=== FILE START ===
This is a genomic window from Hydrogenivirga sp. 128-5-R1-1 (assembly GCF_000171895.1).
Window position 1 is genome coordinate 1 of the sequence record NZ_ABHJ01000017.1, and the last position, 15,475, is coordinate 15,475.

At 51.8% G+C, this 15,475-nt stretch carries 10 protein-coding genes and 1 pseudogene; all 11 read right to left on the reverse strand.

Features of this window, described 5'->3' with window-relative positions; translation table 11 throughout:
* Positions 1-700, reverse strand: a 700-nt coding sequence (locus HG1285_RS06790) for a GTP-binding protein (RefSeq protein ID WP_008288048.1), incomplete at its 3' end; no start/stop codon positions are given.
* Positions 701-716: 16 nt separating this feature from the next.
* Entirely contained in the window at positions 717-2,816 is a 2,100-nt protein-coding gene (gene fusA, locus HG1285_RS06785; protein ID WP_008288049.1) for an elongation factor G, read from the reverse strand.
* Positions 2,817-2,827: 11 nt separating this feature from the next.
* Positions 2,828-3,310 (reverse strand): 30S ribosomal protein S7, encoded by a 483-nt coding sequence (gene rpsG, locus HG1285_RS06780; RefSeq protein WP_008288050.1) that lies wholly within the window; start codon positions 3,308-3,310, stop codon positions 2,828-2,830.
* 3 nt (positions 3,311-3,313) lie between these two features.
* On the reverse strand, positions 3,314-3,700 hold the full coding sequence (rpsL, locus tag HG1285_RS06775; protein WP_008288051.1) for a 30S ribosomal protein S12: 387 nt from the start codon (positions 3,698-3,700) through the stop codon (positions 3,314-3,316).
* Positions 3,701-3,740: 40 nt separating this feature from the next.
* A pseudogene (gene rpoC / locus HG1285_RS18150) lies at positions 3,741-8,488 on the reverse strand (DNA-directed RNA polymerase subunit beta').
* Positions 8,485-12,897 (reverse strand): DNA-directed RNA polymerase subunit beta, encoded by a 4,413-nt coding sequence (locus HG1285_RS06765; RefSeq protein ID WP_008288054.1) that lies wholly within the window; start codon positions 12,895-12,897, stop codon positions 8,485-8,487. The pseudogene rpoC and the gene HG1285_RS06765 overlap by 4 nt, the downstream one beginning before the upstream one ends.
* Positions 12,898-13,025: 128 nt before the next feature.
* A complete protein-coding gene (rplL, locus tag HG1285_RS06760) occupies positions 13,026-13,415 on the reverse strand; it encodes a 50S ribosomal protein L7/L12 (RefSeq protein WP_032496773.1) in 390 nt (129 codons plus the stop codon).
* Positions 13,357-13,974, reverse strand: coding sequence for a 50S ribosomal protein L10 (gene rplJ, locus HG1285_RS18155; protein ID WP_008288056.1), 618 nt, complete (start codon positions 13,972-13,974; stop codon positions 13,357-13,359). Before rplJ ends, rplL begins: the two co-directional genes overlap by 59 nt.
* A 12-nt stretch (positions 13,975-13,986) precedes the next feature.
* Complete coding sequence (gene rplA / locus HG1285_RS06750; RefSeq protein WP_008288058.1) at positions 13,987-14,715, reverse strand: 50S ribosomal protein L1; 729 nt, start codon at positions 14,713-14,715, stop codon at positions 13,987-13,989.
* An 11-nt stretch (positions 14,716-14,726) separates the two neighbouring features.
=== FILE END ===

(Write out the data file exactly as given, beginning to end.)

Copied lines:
This is a genomic window from Hydrogenivirga sp. 128-5-R1-1 (assembly GCF_000171895.1).
Window position 1 is genome coordinate 1 of the sequence record NZ_ABHJ01000017.1, and the last position, 15,475, is coordinate 15,475.

At 51.8% G+C, this 15,475-nt stretch carries 10 protein-coding genes and 1 pseudogene; all 11 read right to left on the reverse strand.

Features of this window, described 5'->3' with window-relative positions; translation table 11 throughout:
* Positions 1-700, reverse strand: a 700-nt coding sequence (locus HG1285_RS06790) for a GTP-binding protein (RefSeq protein ID WP_008288048.1), incomplete at its 3' end; no start/stop codon positions are given.
* Positions 701-716: 16 nt separating this feature from the next.
* Entirely contained in the window at positions 717-2,816 is a 2,100-nt protein-coding gene (gene fusA, locus HG1285_RS06785; protein ID WP_008288049.1) for an elongation factor G, read from the reverse strand.
* Positions 2,817-2,827: 11 nt separating this feature from the next.
* Positions 2,828-3,310 (reverse strand): 30S ribosomal protein S7, encoded by a 483-nt coding sequence (gene rpsG, locus HG1285_RS06780; RefSeq protein WP_008288050.1) that lies wholly within the window; start codon positions 3,308-3,310, stop codon positions 2,828-2,830.
* 3 nt (positions 3,311-3,313) lie between these two features.
* On the reverse strand, positions 3,314-3,700 hold the full coding sequence (rpsL, locus tag HG1285_RS06775; protein WP_008288051.1) for a 30S ribosomal protein S12: 387 nt from the start codon (positions 3,698-3,700) through the stop codon (positions 3,314-3,316).
* Positions 3,701-3,740: 40 nt separating this feature from the next.
* A pseudogene (gene rpoC / locus HG1285_RS18150) lies at positions 3,741-8,488 on the reverse strand (DNA-directed RNA polymerase subunit beta').
* Positions 8,485-12,897 (reverse strand): DNA-directed RNA polymerase subunit beta, encoded by a 4,413-nt coding sequence (locus HG1285_RS06765; RefSeq protein ID WP_008288054.1) that lies wholly within the window; start codon positions 12,895-12,897, stop codon positions 8,485-8,487. The pseudogene rpoC and the gene HG1285_RS06765 overlap by 4 nt, the downstream one beginning before the upstream one ends.
* Positions 12,898-13,025: 128 nt before the next feature.
* A complete protein-coding gene (rplL, locus tag HG1285_RS06760) occupies positions 13,026-13,415 on the reverse strand; it encodes a 50S ribosomal protein L7/L12 (RefSeq protein WP_032496773.1) in 390 nt (129 codons plus the stop codon).
* Positions 13,357-13,974, reverse strand: coding sequence for a 50S ribosomal protein L10 (gene rplJ, locus HG1285_RS18155; protein ID WP_008288056.1), 618 nt, complete (start codon positions 13,972-13,974; stop codon positions 13,357-13,359). Before rplJ ends, rplL begins: the two co-directional genes overlap by 59 nt.
* A 12-nt stretch (positions 13,975-13,986) precedes the next feature.
* Complete coding sequence (gene rplA / locus HG1285_RS06750; RefSeq protein WP_008288058.1) at positions 13,987-14,715, reverse strand: 50S ribosomal protein L1; 729 nt, start codon at positions 14,713-14,715, stop codon at positions 13,987-13,989.
* An 11-nt stretch (positions 14,716-14,726) separates the two neighbouring features.